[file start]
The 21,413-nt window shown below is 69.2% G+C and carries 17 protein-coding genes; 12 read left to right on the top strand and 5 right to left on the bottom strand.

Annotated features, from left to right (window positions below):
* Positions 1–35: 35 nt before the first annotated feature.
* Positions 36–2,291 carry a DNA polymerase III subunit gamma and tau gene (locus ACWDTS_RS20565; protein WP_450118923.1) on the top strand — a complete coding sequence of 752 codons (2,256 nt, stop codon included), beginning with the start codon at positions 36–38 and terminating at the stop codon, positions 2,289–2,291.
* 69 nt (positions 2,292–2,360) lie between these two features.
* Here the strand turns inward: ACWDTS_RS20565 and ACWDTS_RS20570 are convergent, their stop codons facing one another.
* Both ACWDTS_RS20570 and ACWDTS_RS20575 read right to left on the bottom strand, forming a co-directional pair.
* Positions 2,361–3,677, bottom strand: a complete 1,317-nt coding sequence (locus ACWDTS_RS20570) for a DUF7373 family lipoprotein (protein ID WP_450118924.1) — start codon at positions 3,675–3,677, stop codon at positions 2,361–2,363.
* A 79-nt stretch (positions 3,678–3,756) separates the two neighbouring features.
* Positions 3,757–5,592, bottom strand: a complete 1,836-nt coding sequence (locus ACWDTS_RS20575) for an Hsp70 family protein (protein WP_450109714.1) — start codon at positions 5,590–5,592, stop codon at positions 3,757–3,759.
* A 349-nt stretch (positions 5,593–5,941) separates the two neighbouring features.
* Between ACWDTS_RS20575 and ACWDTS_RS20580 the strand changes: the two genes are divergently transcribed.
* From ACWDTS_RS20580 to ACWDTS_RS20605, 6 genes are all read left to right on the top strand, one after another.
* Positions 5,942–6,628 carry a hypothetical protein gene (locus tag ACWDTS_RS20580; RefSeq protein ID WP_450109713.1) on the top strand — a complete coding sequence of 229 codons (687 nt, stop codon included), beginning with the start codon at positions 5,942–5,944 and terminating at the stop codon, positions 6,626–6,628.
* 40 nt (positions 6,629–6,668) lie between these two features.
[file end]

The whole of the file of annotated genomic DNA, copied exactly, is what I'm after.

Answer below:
The 21,413-nt window shown below is 69.2% G+C and carries 17 protein-coding genes; 12 read left to right on the top strand and 5 right to left on the bottom strand.

Annotated features, from left to right (window positions below):
* Positions 1–35: 35 nt before the first annotated feature.
* Positions 36–2,291 carry a DNA polymerase III subunit gamma and tau gene (locus ACWDTS_RS20565; protein WP_450118923.1) on the top strand — a complete coding sequence of 752 codons (2,256 nt, stop codon included), beginning with the start codon at positions 36–38 and terminating at the stop codon, positions 2,289–2,291.
* 69 nt (positions 2,292–2,360) lie between these two features.
* Here the strand turns inward: ACWDTS_RS20565 and ACWDTS_RS20570 are convergent, their stop codons facing one another.
* Both ACWDTS_RS20570 and ACWDTS_RS20575 read right to left on the bottom strand, forming a co-directional pair.
* Positions 2,361–3,677, bottom strand: a complete 1,317-nt coding sequence (locus ACWDTS_RS20570) for a DUF7373 family lipoprotein (protein ID WP_450118924.1) — start codon at positions 3,675–3,677, stop codon at positions 2,361–2,363.
* A 79-nt stretch (positions 3,678–3,756) separates the two neighbouring features.
* Positions 3,757–5,592, bottom strand: a complete 1,836-nt coding sequence (locus ACWDTS_RS20575) for an Hsp70 family protein (protein WP_450109714.1) — start codon at positions 5,590–5,592, stop codon at positions 3,757–3,759.
* A 349-nt stretch (positions 5,593–5,941) separates the two neighbouring features.
* Between ACWDTS_RS20575 and ACWDTS_RS20580 the strand changes: the two genes are divergently transcribed.
* From ACWDTS_RS20580 to ACWDTS_RS20605, 6 genes are all read left to right on the top strand, one after another.
* Positions 5,942–6,628 carry a hypothetical protein gene (locus tag ACWDTS_RS20580; RefSeq protein ID WP_450109713.1) on the top strand — a complete coding sequence of 229 codons (687 nt, stop codon included), beginning with the start codon at positions 5,942–5,944 and terminating at the stop codon, positions 6,626–6,628.
* 40 nt (positions 6,629–6,668) lie between these two features.